Without some unvarnished insights and opinions, most of us are susceptible to the shiny object held out in front of us by architects, professional fundraisers, and product vendors. We don't wish to appear ignorant, even if we are. But do we really want to end up with a museum that has too little collection storage space or a performance hall with a too-small backstage area?
Boards of trustees and many staff do get caught up in the immediacy of such projects, often unable or unwilling to think about the long-term consequences of building decisions. The pressure to raise funds and move forward on capital projects even when we might not be quite ready is very real and a heavy, heavy burden. I give any organization tremendous credit for calling "time out" in the midst of a project to rethink it if it truly isn't working or simply isn't "right".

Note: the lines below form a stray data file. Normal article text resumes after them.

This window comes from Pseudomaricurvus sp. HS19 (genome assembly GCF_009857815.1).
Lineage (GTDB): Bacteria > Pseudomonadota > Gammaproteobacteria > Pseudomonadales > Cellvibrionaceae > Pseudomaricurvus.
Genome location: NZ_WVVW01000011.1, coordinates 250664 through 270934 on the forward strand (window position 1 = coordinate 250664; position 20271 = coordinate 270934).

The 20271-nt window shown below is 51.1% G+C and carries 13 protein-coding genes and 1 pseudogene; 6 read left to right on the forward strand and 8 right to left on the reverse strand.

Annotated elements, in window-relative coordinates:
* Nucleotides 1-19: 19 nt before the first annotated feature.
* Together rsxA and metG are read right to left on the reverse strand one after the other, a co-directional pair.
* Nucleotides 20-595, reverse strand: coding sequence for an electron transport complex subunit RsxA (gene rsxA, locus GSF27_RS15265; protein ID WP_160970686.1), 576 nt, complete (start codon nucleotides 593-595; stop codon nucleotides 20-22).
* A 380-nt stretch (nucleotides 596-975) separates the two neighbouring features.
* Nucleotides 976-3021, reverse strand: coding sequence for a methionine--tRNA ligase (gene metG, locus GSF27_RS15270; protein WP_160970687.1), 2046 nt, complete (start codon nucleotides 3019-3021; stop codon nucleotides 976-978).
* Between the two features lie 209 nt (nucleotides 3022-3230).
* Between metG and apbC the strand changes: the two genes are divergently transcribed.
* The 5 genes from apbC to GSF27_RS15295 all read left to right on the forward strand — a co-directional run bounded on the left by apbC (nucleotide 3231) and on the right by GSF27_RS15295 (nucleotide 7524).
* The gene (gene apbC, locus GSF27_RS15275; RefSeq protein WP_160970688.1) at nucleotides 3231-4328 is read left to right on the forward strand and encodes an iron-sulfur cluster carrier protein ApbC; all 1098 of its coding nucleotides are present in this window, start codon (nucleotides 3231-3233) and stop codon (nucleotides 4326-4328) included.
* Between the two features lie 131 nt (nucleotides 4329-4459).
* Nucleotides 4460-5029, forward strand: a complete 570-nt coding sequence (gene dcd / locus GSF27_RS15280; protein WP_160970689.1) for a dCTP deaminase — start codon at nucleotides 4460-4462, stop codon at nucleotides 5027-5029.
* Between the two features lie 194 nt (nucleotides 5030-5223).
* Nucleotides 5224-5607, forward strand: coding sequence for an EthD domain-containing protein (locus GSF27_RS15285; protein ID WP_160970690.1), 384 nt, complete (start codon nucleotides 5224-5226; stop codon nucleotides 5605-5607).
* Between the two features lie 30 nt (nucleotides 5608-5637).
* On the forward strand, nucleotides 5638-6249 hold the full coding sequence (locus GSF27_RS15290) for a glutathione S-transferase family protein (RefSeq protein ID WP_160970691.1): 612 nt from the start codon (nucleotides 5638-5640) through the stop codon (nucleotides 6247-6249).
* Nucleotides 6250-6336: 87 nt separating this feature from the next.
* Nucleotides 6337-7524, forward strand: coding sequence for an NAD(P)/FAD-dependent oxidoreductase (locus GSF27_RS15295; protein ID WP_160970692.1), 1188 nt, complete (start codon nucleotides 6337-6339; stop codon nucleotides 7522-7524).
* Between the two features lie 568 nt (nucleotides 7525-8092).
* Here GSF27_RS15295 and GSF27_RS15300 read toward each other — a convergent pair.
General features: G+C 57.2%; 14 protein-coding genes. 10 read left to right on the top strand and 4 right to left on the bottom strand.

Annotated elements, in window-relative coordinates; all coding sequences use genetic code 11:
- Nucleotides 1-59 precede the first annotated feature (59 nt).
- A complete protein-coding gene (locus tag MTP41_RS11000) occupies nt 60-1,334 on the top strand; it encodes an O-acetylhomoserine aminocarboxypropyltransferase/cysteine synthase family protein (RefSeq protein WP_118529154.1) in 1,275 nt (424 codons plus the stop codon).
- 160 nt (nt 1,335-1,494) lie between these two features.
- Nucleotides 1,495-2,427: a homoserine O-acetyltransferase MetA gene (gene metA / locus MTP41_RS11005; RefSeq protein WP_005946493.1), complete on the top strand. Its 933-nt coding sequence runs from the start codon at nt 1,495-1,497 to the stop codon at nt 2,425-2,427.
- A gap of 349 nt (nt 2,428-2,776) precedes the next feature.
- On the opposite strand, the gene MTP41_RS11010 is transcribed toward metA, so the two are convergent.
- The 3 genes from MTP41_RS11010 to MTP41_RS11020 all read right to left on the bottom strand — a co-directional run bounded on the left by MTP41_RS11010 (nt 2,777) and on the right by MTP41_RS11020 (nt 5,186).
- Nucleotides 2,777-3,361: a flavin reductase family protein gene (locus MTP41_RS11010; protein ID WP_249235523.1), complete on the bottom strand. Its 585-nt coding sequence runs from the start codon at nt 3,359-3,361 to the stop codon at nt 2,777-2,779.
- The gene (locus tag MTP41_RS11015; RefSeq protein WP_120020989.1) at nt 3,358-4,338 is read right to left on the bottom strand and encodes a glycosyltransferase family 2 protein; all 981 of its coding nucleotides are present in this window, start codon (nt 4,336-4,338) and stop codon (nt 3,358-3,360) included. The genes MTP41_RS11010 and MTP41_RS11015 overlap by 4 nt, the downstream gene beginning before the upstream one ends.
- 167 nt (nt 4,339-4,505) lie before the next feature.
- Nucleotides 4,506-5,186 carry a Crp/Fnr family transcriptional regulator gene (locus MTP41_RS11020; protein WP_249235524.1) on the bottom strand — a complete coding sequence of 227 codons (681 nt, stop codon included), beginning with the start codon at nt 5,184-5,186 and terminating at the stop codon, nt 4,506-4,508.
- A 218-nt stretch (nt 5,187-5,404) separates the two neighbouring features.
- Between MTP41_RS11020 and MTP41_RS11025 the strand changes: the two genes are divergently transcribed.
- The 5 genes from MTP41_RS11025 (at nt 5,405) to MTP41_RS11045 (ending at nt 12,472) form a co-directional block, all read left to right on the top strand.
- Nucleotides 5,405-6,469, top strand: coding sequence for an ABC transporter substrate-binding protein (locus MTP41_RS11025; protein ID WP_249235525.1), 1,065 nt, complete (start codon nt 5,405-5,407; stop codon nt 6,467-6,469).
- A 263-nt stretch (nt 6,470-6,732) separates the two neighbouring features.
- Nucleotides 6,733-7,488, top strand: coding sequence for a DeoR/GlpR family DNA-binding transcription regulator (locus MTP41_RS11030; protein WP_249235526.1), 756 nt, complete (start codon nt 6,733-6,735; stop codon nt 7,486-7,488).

Doing so is generally an expensive lesson. All the more reason to seek as much advice and opinion BEFORE signing that contract! So, for my readers from smaller culturals, I urge you to reach out to colleagues in your community or region to ask for advice -- and to pay for that advice if necessary. Museum curators, gallery directors, stage/facilities managers, conservators, visitor services directors -- these are the folks who know how space must work. They are your "on the ground" experts. And they're happy to help.
Photo: The Boy Builder from doublewinky